Babies can be given honey once their first set of teeth emerges completely. Paediatrician recommendations state that babies can consume honey once they cross the 12-month mark and are over a year old. Babies are prone to the illnesses caused by spores of bacteria, especially between the ages of three to six months, due to their underdeveloped immune systems. Although honey can be consumed by children and adults, special care needs to be taken when it comes to babies and it is best that they don’t consume honey until their immune systems develop wholly. Consumption of pasteurized honey for babies below 12 months of age is also not recommended.
What Are the Benefits of Honey for Toddlers?
Although infant botulism affects babies aged below 1 year, honey is safe for consumption by toddlers over 18 months of age. The following are the most noted benefits of honey for toddlers aged 18 months and above:
- Provides instant relief from cold, flu, and cough
- Strengthens the immune system
- Acts as a natural aid for sleep and eczema
- Is a storehouse of multivitamins, essential amino acids, minerals, and flavonoids
- Promotes regular bowel movements and enhances the health of the digestive system
- Contains rich anti-bacterial and anti-fungal properties which lead to faster healing of wounds
- Promotes cognitive development and improves mood levels
- Promotes increased energy levels throughout the day due to fructose content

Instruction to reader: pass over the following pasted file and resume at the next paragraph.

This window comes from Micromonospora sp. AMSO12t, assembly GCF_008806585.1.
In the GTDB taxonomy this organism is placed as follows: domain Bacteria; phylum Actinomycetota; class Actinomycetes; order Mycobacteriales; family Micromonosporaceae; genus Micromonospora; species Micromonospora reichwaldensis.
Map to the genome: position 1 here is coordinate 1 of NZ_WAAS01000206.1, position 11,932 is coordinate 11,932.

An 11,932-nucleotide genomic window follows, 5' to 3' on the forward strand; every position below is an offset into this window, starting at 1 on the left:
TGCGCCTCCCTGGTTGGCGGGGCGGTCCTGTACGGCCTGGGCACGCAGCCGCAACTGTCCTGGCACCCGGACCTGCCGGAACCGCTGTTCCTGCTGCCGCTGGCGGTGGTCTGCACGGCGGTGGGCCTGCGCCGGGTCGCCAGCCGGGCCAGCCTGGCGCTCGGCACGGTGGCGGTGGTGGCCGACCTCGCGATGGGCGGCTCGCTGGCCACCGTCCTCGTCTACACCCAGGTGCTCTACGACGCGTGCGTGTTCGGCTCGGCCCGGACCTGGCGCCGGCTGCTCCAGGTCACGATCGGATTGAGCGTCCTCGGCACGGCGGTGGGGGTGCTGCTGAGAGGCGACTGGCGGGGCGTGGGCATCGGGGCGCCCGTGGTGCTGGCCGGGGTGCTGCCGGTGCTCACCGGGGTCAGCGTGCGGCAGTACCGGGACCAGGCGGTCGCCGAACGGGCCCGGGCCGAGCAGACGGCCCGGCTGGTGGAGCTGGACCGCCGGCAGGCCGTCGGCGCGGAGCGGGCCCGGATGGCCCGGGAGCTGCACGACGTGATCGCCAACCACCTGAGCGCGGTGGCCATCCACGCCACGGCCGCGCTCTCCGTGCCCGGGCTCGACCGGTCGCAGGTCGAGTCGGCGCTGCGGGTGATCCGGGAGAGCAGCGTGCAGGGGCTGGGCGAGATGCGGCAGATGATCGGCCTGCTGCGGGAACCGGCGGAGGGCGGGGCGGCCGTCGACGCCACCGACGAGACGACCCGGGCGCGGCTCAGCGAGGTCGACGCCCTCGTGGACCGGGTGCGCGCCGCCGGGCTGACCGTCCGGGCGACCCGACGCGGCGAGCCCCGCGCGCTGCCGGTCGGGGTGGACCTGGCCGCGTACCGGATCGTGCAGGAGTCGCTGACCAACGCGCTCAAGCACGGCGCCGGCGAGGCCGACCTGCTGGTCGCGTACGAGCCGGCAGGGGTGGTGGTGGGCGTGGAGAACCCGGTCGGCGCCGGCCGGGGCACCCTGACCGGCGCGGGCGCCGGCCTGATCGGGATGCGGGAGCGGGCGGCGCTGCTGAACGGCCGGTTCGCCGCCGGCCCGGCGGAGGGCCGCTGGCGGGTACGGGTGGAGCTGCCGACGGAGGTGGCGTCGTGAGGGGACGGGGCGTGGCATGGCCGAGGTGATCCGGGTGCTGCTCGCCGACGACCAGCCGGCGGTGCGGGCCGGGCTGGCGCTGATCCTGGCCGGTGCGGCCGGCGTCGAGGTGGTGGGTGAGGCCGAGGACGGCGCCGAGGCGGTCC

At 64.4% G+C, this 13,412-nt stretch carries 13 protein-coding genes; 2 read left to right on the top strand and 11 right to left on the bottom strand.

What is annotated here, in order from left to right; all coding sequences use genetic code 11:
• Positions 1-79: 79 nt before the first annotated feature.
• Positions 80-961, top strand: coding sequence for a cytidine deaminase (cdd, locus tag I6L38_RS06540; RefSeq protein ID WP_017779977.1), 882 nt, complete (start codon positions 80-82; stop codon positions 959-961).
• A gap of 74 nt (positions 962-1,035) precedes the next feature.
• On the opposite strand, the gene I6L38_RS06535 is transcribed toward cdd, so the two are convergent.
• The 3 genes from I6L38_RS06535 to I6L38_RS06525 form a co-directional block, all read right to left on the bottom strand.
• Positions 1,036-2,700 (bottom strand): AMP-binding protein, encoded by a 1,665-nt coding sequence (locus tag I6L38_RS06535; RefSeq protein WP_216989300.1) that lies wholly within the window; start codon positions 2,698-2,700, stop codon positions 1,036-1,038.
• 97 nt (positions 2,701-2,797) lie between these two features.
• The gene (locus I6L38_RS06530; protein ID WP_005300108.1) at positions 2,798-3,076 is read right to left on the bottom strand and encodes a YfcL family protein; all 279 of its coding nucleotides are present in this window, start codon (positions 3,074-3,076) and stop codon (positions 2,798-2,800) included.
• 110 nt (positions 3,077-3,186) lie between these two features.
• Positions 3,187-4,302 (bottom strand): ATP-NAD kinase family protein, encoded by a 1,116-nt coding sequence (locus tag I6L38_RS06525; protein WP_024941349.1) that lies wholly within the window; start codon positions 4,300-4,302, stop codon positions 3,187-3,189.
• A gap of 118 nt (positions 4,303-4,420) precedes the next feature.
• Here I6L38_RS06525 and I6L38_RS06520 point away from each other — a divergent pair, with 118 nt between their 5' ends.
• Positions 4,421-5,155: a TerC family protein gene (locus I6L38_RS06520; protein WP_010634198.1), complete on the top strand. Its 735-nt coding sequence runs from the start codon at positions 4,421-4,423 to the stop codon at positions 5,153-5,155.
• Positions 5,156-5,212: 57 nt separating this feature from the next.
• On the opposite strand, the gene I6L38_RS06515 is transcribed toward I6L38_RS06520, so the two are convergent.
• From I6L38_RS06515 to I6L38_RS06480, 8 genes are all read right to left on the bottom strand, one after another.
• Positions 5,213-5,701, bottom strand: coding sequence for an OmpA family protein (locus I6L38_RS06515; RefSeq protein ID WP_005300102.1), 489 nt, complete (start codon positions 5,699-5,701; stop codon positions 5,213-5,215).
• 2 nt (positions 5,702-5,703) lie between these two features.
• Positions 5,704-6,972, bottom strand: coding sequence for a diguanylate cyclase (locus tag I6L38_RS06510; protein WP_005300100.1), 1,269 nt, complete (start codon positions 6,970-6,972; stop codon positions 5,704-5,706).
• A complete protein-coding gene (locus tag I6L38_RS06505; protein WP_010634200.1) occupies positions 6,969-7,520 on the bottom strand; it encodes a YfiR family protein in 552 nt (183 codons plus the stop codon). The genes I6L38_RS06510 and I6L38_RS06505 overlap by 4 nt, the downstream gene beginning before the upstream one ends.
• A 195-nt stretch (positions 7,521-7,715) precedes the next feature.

What If Honey Is Accidentally Given to Your Baby?
If honey is accidentally given to your baby –
- If your baby is above 18 months of age: If your baby accidentally ingests honey in her meal, it is not going to be a huge problem since her immune system is developed and acidic enough to eliminate spores of the bacterium in their gastrointestinal tracts upon the consumption of honey.
- If your baby is below 12 months of age: She may be susceptible to paralysis and, in severe cases, death, due to an immunocompromised system. In this case, contact your doctor or concerned medical practitioner immediately.
- Look out for symptoms: If your baby has already consumed honey, look for signs of infant botulism, such as listlessness, lack of appetite, lethargy, and muscle cramps. Pressure-cook homemade foods to eliminate any spores of the bacterium and reduce the chances of botulinum spores developing in her gastrointestinal tracts. Before serving canned foods, boil them for 10 minutes.
- Prolonged constipation: If the situation worsens and your baby experiences severe constipation (which is one of the first signs of infant botulism), consider administering a dose of the Botulism Immune Globulin. This is a substance that treats the toxin ingested in the baby’s digestive system and works immediately, thus preventing further complications. However, do consult your doctor once before doing so.